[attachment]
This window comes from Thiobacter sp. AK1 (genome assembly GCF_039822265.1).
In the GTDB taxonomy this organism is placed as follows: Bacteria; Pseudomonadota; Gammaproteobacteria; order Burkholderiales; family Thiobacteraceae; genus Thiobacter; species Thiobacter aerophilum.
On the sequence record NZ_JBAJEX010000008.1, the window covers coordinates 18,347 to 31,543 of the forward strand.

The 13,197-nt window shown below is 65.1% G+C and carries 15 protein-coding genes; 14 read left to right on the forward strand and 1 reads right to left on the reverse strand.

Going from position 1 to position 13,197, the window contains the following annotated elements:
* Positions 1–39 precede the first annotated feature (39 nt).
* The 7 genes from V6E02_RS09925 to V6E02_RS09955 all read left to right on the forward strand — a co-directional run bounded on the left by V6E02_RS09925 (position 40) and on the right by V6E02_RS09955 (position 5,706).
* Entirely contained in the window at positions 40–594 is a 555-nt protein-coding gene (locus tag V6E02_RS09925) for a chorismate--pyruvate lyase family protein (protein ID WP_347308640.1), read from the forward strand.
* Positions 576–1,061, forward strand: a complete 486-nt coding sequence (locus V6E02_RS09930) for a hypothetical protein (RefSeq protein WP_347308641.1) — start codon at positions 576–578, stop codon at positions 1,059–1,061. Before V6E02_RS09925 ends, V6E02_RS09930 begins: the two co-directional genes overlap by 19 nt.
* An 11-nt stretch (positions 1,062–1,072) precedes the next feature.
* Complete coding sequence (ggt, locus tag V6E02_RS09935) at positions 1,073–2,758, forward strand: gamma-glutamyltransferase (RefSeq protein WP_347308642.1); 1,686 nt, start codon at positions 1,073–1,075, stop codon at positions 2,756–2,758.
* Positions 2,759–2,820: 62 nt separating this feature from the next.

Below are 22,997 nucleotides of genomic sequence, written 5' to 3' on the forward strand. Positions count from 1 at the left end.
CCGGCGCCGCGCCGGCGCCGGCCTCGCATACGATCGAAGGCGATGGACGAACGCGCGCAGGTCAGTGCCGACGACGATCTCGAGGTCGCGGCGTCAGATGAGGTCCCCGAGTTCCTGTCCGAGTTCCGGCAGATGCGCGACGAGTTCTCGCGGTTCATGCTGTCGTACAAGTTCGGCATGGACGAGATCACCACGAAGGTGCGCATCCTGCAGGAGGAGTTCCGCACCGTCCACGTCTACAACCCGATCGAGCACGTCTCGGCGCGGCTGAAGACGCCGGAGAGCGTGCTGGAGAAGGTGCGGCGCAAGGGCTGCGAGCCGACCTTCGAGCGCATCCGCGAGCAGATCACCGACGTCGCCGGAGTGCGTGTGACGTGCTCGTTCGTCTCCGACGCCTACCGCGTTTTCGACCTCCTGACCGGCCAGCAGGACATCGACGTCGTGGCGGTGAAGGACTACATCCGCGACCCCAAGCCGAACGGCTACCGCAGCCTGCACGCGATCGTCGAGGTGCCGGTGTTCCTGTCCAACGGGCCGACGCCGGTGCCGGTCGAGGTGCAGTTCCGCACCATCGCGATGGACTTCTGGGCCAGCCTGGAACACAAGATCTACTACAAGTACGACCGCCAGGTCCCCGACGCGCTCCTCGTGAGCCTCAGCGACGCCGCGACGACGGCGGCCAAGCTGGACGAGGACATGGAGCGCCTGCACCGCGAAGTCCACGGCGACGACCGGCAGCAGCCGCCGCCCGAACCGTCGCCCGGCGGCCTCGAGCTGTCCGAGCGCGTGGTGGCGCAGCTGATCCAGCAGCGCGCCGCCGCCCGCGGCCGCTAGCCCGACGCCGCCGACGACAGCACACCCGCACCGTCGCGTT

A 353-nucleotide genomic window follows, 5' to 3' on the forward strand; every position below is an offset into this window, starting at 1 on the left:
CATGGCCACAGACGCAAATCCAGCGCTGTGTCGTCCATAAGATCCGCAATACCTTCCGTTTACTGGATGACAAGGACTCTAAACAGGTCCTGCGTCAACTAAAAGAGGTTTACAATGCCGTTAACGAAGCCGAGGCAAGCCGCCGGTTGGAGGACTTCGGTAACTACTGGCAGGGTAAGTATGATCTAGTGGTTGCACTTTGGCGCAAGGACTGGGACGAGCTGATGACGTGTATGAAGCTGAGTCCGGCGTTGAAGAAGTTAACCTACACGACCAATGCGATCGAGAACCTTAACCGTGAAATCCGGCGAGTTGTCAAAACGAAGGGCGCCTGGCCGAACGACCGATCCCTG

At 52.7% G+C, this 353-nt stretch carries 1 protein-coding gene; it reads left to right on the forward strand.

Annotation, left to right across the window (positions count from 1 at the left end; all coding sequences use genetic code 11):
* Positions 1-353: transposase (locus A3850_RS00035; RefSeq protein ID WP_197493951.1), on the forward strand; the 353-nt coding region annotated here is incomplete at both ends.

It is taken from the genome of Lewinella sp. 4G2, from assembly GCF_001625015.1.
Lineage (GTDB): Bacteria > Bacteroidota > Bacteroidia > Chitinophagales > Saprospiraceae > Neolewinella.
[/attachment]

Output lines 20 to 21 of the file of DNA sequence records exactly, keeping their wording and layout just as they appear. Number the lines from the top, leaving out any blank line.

It is taken from the genome of Lewinella sp. 4G2, from assembly GCF_001625015.1.
Lineage (GTDB): Bacteria > Bacteroidota > Bacteroidia > Chitinophagales > Saprospiraceae > Neolewinella.